equilibrium

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equilibrium

 [e″kwĭ-lib´re-um]
1. harmonious adjustment of different elements or parts; called also balance.
2. a state of chemical balance in the body, reached when the tissues contain the proper proportions of various salts and water. See also acid-base balance and fluid balance.
dynamic equilibrium the condition of balance between varying, shifting, and opposing forces that is characteristic of living processes.

e·qui·lib·ri·um

(ē'kwi-lib'rē-ŭm),
1. The condition of being evenly balanced; a state of repose between two or more antagonistic forces that exactly counteract each other.
See also: equilibrium constant.
2. In chemistry, a state of apparent repose created by two reactions proceeding in opposite directions at equal speed; in chemical equations, sometimes indicated by two opposing arrows (⇄) instead of the equal sign.
See also: equilibrium constant. Synonym(s): dynamic equilibrium
[L. aequilibrium, a horizontal position, fr. aequus, equal, + libra, a balance]

equilibrium

/equi·li·bri·um/ (e″kwĭ-lib´re-um)
1. balance; harmonious adjustment of parts.

dynamic equilibrium  the condition of balance between varying, shifting, and opposing forces that is characteristic of living processes.

equilibrium

[ē′kwilib′rē·əm]
Etymology: L, aequilibrium
1 a state of balance or rest resulting from the equal action of opposing forces such as calcium and phosphorus in the body.
2 (in psychiatry) a state of mental or emotional balance.
3 (in radiotherapy) a point at which the rate of production of a daughter element is equal to the rate of decay of the parent element and the activities of parent and daughter are identical.

equilibrium

Imaging
An MRI term for a state of balance between two opposing forces or divergent spheres of influence.

equilibrium

A state of constancy in a system; a population might be in static equilibrium–no pasa nada–ie, no births or deaths, or in dynamic equilibrium–ie, same numbers of births and deaths; the state to which a system evolves–eg, sustained periodic oscillations. See Chemical equilibrium, Linkage equilibrium, Sedimentation equilibrium Neurology A state of balance in the body, where forces are appropriately offset by counterforces. Cf Dizziness, Equilibrium, Vertigo Orthopedics A state of biomechanical homeostasis that enables persons to know where their bodies are in the environment and to maintain a desired position. See Fixed point equilibrium.

e·qui·lib·ri·um

(ē'kwi-lib'rē-ŭm)
1. The condition of being evenly balanced; a state of repose between two or more antagonistic forces that exactly counteract each other.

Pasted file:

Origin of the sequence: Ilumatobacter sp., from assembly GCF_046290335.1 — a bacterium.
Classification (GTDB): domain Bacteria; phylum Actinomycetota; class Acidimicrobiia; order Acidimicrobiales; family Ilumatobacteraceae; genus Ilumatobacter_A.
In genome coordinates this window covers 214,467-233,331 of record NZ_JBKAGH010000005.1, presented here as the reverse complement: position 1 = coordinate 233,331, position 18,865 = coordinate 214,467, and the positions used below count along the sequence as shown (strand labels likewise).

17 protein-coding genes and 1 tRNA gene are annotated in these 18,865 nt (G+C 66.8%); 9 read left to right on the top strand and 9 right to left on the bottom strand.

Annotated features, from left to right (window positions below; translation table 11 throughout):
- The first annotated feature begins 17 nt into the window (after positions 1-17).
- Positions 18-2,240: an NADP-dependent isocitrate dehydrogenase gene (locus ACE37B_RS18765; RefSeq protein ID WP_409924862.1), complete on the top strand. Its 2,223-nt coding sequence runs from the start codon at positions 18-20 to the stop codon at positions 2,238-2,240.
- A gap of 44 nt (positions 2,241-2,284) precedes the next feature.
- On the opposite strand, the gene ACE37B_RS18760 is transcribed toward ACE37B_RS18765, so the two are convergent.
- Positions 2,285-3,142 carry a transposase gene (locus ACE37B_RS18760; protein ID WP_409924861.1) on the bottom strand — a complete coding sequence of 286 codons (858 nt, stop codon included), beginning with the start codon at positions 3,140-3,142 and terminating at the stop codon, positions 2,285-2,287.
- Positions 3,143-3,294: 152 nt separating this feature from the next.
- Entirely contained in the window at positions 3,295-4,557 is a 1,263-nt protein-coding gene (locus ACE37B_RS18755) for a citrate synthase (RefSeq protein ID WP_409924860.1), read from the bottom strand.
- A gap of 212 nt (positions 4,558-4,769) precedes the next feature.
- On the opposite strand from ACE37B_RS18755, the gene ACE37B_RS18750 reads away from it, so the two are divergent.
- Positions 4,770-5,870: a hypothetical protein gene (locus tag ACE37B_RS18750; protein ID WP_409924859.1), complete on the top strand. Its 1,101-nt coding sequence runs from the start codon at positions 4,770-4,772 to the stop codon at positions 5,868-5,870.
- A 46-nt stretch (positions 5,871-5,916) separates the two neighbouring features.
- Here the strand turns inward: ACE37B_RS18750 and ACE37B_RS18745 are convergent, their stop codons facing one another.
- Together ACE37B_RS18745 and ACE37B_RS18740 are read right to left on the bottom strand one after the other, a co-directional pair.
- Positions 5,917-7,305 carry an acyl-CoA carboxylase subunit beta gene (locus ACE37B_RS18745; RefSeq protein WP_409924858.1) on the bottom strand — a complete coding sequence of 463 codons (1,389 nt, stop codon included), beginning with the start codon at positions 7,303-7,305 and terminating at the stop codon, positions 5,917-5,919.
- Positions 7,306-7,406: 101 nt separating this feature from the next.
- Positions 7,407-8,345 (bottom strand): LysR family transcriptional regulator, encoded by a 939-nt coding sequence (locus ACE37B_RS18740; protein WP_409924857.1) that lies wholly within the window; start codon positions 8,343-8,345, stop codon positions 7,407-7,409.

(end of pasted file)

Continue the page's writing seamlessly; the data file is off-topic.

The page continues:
2. chemistry A state of apparent repose created by two reactions proceeding in opposite directions at equal speed; in chemical equations, sometimes indicated by two opposing arrows (↔) or (⇌).
Synonym(s): dynamic equilibrium.
[L. aequilibrium, a horizontal position, fr. aequus, equal, + libra, a balance]

equilibrium

(1) in mechanics, a state when the force and moments on a body or object at rest or moving with constant velocity are balanced (i.e. the net force and net moment are zero); (2) in chemistry, the condition when there are no net changes in the concentrations of reacting substances and their products.

e·qui·lib·ri·um

(ē'kwi-lib'rē-ŭm)
Condition of being evenly balanced; a state of repose between two or more antagonistic forces that exactly counteract each other.
[L. aequilibrium, a horizontal position, fr. aequus, equal, + libra, a balance]

equilibrium (ē´kwilib´rēəm),

n a state of balance between two opposing forces or processes.
equilibrium, functional,
n the state of homeostasis within the oral cavity existing when biologic processes and local environmental factors, including the forces of mastication, are in a state of balance.
equilibrium, juvenile occlusal
(joo´vənīl əkloo´səl),
n one of the six eruptive phases of dentition, and the first of three postfunctional stages of eruption of the entire dentition. It occurs at or near adolescence when permanent teeth continue to erupt into the oral cavity in response to the vertical growth of the ramus.

equilibrium

a state of balance between opposing forces or influences. In the body, equilibrium may be chemical or physical. A state of chemical equilibrium is reached when the body tissues contain the proper proportions of various salts and water. See also acid-base balance and fluid balance. Physical equilibrium, such as the state of balance required for walking or standing, is achieved by a very complex interplay of opposing sets of muscles. The labyrinth of the inner ear contains the semicircular canals, or organs of balance, and relays to the brain information about the body's position and also the direction of body motions. Genetic equilibrium is achieved when the allelic frequencies do not change from generation to generation.

equilibrium dialysis
a technique for determining the affinity of an antibody for an antigen.
equilibrium disturbances
see posture, posture balance.
dynamic equilibrium
the condition of balance between varying, shifting and opposing forces that is characteristic of living processes.